COLT, J. An assault is necessarily charged substantially, in an indictment for rape. Commonwealth v. Drum, 19 Pick. 479 . And under the Gen. Sts. c. 172, § 16, a person indicted for the latter offence, if convicted by the jury of the former, although it constitutes but part of the offence charged, may be adjudged guilty and sentenced accordingly. The defendants were so convicted in this case.
It is insisted that this conviction was erroneous, because, after the entry of a nolle prosequi, which appears on the back of the indictment in these words, "I will no further prosecution as to so much of this indictment as charges rape," the defendants could not lawfully be held to answer further, and as the only offence charged is rape, it follows that, if that be abandoned, the government must be held to have abandoned the parts of which that crime is composed, namely, the force and violence used, as well as the carnal knowledge. But the fair inference from the terms of this indorsement is, that the intention was to abandon only those ingredients of the crime, which, added to the force and violence used, made the offence rape. There would otherwise have been an abandonment of the whole charge, without qualification. This was the construction put upon it by the attorney for the Commonwealth, at the trial, and the defendants were convicted of the simple assault only. It does not appear that there has been any wrong done in this respect. In effect, it is the same as if the verdict had been for the assault only, without a nolle prosequi in the case.
The defendants also requested the court to instruct the jury, that, if they were satisfied that a rape was actually committed, then the defendants were entitled to an acquittal, because when a felony in fact is committed the misdemeanor is merged therein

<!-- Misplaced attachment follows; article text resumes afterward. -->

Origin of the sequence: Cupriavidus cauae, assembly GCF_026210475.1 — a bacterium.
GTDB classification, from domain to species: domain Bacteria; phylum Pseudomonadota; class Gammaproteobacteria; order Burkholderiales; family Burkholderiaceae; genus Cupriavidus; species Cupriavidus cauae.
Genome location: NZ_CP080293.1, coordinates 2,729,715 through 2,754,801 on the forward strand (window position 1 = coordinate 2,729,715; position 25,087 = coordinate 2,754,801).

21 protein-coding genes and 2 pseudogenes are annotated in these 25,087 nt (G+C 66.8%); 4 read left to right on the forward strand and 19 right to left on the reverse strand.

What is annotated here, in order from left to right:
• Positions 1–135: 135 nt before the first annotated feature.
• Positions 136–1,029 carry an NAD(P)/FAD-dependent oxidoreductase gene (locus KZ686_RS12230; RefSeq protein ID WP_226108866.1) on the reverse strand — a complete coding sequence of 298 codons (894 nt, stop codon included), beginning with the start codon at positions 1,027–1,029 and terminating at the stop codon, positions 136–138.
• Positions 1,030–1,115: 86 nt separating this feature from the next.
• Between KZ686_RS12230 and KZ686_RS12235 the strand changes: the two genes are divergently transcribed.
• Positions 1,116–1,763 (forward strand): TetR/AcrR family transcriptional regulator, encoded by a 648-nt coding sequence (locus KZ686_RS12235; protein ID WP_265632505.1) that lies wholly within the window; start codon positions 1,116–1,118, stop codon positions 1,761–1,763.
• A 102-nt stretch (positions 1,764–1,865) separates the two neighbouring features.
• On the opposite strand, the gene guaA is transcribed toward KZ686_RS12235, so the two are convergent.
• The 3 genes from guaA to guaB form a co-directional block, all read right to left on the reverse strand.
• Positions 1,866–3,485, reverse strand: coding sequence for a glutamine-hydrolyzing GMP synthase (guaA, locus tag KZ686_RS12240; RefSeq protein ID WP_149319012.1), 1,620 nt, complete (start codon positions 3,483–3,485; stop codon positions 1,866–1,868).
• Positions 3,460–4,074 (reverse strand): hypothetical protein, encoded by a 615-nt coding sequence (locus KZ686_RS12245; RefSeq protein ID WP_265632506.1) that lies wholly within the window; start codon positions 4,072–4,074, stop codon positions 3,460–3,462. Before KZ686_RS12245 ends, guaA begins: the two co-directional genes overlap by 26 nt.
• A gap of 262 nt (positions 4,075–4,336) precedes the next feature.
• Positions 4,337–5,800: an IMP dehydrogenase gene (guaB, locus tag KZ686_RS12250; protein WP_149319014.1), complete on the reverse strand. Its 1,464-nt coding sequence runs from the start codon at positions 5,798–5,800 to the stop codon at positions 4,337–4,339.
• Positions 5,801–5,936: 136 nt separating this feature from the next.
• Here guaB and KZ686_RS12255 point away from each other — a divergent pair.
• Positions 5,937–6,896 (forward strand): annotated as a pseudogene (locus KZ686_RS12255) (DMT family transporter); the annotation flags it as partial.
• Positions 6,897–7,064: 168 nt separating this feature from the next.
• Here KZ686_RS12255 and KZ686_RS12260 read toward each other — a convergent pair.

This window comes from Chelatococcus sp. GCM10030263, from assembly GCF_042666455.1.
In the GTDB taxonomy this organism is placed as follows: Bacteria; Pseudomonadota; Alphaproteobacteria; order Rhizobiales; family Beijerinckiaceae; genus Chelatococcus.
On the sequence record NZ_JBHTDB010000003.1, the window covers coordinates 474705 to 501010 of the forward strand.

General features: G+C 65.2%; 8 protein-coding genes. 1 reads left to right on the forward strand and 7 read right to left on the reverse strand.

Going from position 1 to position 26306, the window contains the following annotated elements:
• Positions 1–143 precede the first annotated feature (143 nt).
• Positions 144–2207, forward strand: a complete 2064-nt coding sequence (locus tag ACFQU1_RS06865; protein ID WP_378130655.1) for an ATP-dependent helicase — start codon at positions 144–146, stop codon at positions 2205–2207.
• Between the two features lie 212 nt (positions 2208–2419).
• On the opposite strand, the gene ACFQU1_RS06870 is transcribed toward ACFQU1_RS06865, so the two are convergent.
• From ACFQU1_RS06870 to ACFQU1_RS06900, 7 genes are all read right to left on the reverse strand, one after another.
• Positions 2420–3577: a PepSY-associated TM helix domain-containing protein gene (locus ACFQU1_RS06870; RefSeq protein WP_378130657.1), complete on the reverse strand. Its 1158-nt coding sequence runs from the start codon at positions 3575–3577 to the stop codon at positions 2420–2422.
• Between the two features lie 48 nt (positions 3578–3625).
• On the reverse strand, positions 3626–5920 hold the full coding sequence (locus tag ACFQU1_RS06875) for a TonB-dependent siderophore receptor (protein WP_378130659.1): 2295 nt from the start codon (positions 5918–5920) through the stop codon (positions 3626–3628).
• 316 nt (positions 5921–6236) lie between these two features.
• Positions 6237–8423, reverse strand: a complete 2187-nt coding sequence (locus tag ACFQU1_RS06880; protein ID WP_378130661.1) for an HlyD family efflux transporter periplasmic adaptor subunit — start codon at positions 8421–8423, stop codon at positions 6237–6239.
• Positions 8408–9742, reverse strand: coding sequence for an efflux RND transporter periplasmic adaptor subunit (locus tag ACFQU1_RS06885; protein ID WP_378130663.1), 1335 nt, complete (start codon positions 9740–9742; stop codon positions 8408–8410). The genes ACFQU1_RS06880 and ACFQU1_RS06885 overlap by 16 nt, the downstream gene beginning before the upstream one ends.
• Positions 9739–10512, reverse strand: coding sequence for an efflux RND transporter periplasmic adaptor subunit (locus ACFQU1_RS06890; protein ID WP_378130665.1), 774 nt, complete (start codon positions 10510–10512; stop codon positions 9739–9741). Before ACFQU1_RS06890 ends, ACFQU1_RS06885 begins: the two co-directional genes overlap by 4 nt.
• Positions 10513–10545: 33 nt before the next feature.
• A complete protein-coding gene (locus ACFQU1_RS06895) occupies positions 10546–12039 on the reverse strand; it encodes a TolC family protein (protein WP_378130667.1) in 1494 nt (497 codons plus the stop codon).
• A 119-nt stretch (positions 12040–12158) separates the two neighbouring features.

But we are of opinion that the fact, if proved, that the assault constituted part of the commission of a rape, affords no ground upon which the defendants should not be convicted of the assault upon an indictment sufficiently alleging it. The Queen v. Button, 11 Q. B. 929. Regina v. Neale, 1 Denison 36. Commonwealth v. Bakeman, 105 Mass. 53 . Morey v. Commonwealth, 108 Mass. 433 .
The defendants further requested the court to instruct the jury that neither could be convicted for any assault not connected with the rape originally charged. And this instruction we are of opinion, in view of the government evidence, should have been given. The evidence showed several distinct assaults in the course of the two or three hours, when the parties were together, by the defendants or by other persons in their presence. The only assault for which the defendants could be held was the one connected with the rape charged by the grand jury and sworn to before them as well as before the traverse jury.
It is the duty of the Commonwealth to prove the identity of the offence charged in the indictment with that on which it seeks to convict before the jury of trials. It is a rule of the common law, as well as a provision of the Constitution of this Commonwealth, that no one shall be held to answer, unless the crime with which it is intended to charge him is set forth in the indictment with precision and fulness; and this rule is not to be defeated by allowing the defendant to be convicted upon evidence of another offence of the same kind, committed on the same day, but not identical with it. Commonwealth v. Blood, 4 Gray 31 . The prisoners could not be lawfully convicted for an assault which was not an ingredient in the felony with which they were originally charged. By the refusal to give the instructions asked, and under those which were given, and which cannot be regarded as equivalent, the jury may have understood differently. Regina v. Guttridge, 9 C. & P. 471. Upon this ground the
Exceptions must be sustained.